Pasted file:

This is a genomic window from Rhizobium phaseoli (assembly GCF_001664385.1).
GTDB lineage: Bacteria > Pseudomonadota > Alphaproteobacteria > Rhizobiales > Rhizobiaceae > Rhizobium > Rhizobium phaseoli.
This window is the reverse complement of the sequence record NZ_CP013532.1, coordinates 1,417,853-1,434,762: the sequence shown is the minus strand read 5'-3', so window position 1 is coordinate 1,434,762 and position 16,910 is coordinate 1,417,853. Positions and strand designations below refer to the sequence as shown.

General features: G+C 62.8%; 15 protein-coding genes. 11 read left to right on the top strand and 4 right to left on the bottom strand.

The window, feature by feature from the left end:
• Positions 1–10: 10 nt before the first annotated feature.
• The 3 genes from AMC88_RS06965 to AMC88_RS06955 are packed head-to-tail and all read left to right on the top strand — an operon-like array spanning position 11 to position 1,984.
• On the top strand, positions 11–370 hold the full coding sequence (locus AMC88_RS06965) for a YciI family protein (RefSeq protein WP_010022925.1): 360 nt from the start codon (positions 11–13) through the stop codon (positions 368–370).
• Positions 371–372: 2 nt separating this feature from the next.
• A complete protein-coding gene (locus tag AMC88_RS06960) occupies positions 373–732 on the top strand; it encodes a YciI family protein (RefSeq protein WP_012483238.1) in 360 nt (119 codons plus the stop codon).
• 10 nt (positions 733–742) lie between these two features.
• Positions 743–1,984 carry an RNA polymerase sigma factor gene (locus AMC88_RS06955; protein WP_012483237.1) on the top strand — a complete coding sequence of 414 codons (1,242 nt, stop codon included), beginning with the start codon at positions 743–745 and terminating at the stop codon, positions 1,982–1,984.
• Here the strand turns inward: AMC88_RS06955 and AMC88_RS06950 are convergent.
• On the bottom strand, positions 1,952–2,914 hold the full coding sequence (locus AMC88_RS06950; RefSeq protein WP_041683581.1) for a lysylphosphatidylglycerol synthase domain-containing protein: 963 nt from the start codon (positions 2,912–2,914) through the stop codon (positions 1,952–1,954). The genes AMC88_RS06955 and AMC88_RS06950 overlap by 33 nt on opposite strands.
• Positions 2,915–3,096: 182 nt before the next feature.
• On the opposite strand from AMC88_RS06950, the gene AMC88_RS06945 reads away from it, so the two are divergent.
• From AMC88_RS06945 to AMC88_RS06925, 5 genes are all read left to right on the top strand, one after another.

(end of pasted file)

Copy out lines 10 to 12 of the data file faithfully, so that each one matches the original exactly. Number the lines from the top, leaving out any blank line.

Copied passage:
• A complete protein-coding gene (locus tag AMC88_RS06960) occupies positions 373–732 on the top strand; it encodes a YciI family protein (RefSeq protein WP_012483238.1) in 360 nt (119 codons plus the stop codon).
• 10 nt (positions 733–742) lie between these two features.
• Positions 743–1,984 carry an RNA polymerase sigma factor gene (locus AMC88_RS06955; protein WP_012483237.1) on the top strand — a complete coding sequence of 414 codons (1,242 nt, stop codon included), beginning with the start codon at positions 743–745 and terminating at the stop codon, positions 1,982–1,984.